Jorge Lorenzo: Assen crash cost me motivation to continue in MotoGP
Jorge Lorenzo reckons his horror Assen crash earlier this year robbed him of his motivation to continue with Honda, the incident leaving him asking if it was “all worth it”.
Lorenzo announced in a special press conference ahead of the Valencian GP that the event would be his last as a professional rider, citing a lack of motivation that affected his “commitment to the sport”.
The three-time premier class champion said the crash at Assen-where he fractured his T6 vertebrae and was forced to miss four races as a result-made him realise how far he had to go to conquer the RC213-V, admitting he “couldn’t find the motivation to climb the mountain.”
“Everyone that works with me knows how much of a perfectionist I am, and how much energy and intensity I have put into my sport,” began Lorenzo.
“When I signed for Honda I got another big boost as it’s one of all riders dreams to sign for HRC, unfortunately injuries soon came to play an important role in my results and performance.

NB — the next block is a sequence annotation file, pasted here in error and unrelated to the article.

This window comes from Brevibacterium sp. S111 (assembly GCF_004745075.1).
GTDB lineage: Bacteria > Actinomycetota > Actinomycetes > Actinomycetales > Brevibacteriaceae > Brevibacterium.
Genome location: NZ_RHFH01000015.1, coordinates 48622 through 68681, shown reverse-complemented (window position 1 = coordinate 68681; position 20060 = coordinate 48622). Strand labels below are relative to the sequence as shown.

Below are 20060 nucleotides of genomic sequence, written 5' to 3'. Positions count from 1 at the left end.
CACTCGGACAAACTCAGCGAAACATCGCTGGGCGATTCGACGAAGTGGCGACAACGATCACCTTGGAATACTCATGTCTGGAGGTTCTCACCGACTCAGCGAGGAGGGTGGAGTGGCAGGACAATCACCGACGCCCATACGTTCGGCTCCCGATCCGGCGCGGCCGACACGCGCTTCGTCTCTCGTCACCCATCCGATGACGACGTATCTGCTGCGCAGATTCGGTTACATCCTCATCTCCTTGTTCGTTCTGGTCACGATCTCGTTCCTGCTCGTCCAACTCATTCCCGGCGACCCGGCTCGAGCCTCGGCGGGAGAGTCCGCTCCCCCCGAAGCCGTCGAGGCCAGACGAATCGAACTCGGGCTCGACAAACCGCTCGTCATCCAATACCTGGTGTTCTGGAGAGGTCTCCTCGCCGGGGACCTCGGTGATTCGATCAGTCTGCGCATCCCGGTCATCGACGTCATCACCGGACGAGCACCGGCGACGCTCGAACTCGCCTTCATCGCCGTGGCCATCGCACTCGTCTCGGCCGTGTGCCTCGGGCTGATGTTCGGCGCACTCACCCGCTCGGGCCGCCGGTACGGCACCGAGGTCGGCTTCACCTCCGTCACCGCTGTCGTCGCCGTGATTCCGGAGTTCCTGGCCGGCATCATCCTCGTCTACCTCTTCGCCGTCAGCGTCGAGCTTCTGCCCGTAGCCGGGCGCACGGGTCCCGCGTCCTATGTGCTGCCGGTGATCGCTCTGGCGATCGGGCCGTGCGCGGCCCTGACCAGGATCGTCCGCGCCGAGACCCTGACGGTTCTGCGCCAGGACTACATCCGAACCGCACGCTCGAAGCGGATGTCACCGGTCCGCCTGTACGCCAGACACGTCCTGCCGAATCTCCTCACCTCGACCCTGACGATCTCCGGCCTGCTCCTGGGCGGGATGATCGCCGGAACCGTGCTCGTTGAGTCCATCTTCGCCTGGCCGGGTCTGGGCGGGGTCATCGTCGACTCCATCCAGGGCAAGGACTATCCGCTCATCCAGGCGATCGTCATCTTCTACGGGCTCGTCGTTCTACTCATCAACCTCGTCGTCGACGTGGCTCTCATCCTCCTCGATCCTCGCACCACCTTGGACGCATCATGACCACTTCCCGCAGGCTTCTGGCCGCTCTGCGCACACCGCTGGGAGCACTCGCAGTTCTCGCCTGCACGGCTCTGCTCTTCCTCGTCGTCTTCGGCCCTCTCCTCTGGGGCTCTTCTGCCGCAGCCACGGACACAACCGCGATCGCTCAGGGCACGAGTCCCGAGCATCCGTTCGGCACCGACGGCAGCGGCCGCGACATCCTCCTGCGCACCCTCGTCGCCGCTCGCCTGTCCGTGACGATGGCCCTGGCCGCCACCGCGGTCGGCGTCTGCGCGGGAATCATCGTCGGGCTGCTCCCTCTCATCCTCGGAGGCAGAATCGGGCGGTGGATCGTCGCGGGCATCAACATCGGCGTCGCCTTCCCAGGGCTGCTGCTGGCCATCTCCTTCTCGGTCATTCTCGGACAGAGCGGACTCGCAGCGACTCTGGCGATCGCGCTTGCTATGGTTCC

“Therefore I wasn’t in the right fitness to be fast and competitive, and this plus a bike that never felt natural to me prevented myself being as competitive as I wanted.
“I kept on working thinking it was only a matter of time before I would become fast, then when I started to see the light the nasty crash in the Montmelo test happened and then only days later I had the Assen accident.
“I have to admit I thought to myself as I was rolling through the gravel ‘Is it all worth it?’.
“The truth is that after this the mountain became so high, and then I simply couldn’t find the motivation to climb the mountain and conquer it.”
Lorenzo also revealed that a lack of motivation was the chief reason he decided to quit Yamaha and join Ducati ahead of the 2017 season.
“Being a perfectionist requires a lot of motivation, that’s why after nine years at Yamaha - even though they were probably the most enjoyable years of my career - I felt that I needed a change in order to keep the full commitment to my sport.
“That’s why I moved to Ducati, this gave me a big boost, and even though the result were very bad I used this as motivation to never give up and improve until I reached the beautiful and amazing Mugello victory in front of all the Ducati fans.”